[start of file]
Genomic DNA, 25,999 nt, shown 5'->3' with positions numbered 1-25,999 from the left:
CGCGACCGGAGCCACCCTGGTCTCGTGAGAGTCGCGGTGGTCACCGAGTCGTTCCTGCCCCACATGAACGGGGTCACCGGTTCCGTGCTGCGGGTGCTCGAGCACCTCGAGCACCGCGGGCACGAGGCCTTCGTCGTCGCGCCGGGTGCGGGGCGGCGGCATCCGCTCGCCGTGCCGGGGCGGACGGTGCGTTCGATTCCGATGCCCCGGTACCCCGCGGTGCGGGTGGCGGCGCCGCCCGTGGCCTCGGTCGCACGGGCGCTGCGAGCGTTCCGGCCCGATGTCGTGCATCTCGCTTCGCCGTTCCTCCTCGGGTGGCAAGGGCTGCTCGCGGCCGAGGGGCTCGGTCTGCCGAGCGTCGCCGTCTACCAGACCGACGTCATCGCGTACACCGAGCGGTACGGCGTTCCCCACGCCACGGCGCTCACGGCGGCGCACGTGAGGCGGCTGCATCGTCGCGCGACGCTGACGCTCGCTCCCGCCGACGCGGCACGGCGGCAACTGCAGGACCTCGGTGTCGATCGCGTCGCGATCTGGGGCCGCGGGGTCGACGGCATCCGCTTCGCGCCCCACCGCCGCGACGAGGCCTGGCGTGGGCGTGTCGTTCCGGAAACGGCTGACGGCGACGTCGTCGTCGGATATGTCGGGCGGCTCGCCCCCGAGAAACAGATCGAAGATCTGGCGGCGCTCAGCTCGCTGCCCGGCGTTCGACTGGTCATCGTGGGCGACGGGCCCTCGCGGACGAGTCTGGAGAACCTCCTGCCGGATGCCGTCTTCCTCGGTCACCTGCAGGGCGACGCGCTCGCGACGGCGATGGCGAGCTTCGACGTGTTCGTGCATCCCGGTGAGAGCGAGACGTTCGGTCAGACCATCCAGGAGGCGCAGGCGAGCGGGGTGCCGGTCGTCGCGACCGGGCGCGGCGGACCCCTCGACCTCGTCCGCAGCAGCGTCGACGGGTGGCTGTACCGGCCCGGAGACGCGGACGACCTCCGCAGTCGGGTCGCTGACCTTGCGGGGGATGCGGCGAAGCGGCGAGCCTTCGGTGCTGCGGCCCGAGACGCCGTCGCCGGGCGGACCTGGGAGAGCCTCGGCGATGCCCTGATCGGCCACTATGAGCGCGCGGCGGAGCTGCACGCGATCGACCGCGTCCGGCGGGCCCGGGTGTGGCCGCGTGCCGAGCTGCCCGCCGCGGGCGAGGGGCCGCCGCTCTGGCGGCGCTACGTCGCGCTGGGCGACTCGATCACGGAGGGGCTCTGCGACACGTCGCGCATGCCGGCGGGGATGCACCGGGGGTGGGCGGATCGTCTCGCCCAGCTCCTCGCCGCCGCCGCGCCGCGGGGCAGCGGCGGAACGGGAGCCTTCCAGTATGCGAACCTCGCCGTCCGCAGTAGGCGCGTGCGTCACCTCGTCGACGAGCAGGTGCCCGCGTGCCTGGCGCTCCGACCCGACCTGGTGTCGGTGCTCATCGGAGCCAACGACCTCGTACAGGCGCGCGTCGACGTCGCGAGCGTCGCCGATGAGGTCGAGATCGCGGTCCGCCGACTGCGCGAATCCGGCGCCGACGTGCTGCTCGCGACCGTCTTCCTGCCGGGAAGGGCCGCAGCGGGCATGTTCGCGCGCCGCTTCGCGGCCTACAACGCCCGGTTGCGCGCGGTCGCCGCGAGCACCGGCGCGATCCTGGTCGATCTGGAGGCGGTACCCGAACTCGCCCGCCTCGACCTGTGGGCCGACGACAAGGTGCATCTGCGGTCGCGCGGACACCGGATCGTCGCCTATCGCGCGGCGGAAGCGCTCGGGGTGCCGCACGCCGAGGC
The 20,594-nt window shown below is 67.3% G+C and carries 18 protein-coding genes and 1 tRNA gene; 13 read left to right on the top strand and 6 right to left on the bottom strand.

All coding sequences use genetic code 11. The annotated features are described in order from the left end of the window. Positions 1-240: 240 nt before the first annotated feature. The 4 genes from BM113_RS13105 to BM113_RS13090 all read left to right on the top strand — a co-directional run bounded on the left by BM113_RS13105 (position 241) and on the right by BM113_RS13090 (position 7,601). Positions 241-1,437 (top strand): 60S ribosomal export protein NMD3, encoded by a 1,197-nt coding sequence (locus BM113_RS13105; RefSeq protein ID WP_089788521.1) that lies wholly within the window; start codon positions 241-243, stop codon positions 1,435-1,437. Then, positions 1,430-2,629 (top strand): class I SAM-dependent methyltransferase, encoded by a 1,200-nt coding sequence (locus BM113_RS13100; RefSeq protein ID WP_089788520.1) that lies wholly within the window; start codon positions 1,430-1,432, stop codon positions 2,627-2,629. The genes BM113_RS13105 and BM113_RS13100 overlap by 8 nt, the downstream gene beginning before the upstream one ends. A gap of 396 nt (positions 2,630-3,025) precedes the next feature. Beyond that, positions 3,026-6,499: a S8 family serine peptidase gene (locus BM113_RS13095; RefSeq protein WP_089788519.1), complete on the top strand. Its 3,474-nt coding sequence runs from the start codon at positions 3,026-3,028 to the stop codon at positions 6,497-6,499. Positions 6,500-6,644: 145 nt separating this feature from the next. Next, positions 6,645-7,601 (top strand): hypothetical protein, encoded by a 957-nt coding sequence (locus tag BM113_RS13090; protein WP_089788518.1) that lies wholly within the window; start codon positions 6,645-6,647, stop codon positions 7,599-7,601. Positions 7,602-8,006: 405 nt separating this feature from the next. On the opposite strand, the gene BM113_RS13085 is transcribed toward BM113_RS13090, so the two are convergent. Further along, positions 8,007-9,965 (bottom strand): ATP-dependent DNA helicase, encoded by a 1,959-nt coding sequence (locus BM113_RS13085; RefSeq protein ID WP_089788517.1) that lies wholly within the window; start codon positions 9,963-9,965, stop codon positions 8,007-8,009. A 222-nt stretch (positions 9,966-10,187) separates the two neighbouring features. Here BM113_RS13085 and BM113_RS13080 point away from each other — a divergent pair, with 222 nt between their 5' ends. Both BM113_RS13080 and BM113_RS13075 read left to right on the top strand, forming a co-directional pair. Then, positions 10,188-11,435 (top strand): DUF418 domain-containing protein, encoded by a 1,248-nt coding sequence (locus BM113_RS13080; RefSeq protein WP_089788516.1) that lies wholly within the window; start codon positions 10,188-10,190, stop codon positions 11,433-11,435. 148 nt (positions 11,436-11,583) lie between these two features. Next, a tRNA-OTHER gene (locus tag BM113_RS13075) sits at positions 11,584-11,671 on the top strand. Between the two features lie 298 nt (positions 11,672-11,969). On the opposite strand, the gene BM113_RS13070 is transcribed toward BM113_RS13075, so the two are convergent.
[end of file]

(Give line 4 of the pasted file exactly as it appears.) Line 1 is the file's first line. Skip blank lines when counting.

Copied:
All coding sequences use genetic code 11. The annotated features are described in order from the left end of the window. Positions 1-240: 240 nt before the first annotated feature. The 4 genes from BM113_RS13105 to BM113_RS13090 all read left to right on the top strand — a co-directional run bounded on the left by BM113_RS13105 (position 241) and on the right by BM113_RS13090 (position 7,601). Positions 241-1,437 (top strand): 60S ribosomal export protein NMD3, encoded by a 1,197-nt coding sequence (locus BM113_RS13105; RefSeq protein ID WP_089788521.1) that lies wholly within the window; start codon positions 241-243, stop codon positions 1,435-1,437. Then, positions 1,430-2,629 (top strand): class I SAM-dependent methyltransferase, encoded by a 1,200-nt coding sequence (locus BM113_RS13100; RefSeq protein ID WP_089788520.1) that lies wholly within the window; start codon positions 1,430-1,432, stop codon positions 2,627-2,629. The genes BM113_RS13105 and BM113_RS13100 overlap by 8 nt, the downstream gene beginning before the upstream one ends. A gap of 396 nt (positions 2,630-3,025) precedes the next feature. Beyond that, positions 3,026-6,499: a S8 family serine peptidase gene (locus BM113_RS13095; RefSeq protein WP_089788519.1), complete on the top strand. Its 3,474-nt coding sequence runs from the start codon at positions 3,026-3,028 to the stop codon at positions 6,497-6,499. Positions 6,500-6,644: 145 nt separating this feature from the next. Next, positions 6,645-7,601 (top strand): hypothetical protein, encoded by a 957-nt coding sequence (locus tag BM113_RS13090; protein WP_089788518.1) that lies wholly within the window; start codon positions 6,645-6,647, stop codon positions 7,599-7,601. Positions 7,602-8,006: 405 nt separating this feature from the next. On the opposite strand, the gene BM113_RS13085 is transcribed toward BM113_RS13090, so the two are convergent. Further along, positions 8,007-9,965 (bottom strand): ATP-dependent DNA helicase, encoded by a 1,959-nt coding sequence (locus BM113_RS13085; RefSeq protein ID WP_089788517.1) that lies wholly within the window; start codon positions 9,963-9,965, stop codon positions 8,007-8,009. A 222-nt stretch (positions 9,966-10,187) separates the two neighbouring features. Here BM113_RS13085 and BM113_RS13080 point away from each other — a divergent pair, with 222 nt between their 5' ends. Both BM113_RS13080 and BM113_RS13075 read left to right on the top strand, forming a co-directional pair. Then, positions 10,188-11,435 (top strand): DUF418 domain-containing protein, encoded by a 1,248-nt coding sequence (locus BM113_RS13080; RefSeq protein WP_089788516.1) that lies wholly within the window; start codon positions 10,188-10,190, stop codon positions 11,433-11,435. 148 nt (positions 11,436-11,583) lie between these two features. Next, a tRNA-OTHER gene (locus tag BM113_RS13075) sits at positions 11,584-11,671 on the top strand. Between the two features lie 298 nt (positions 11,672-11,969). On the opposite strand, the gene BM113_RS13070 is transcribed toward BM113_RS13075, so the two are convergent.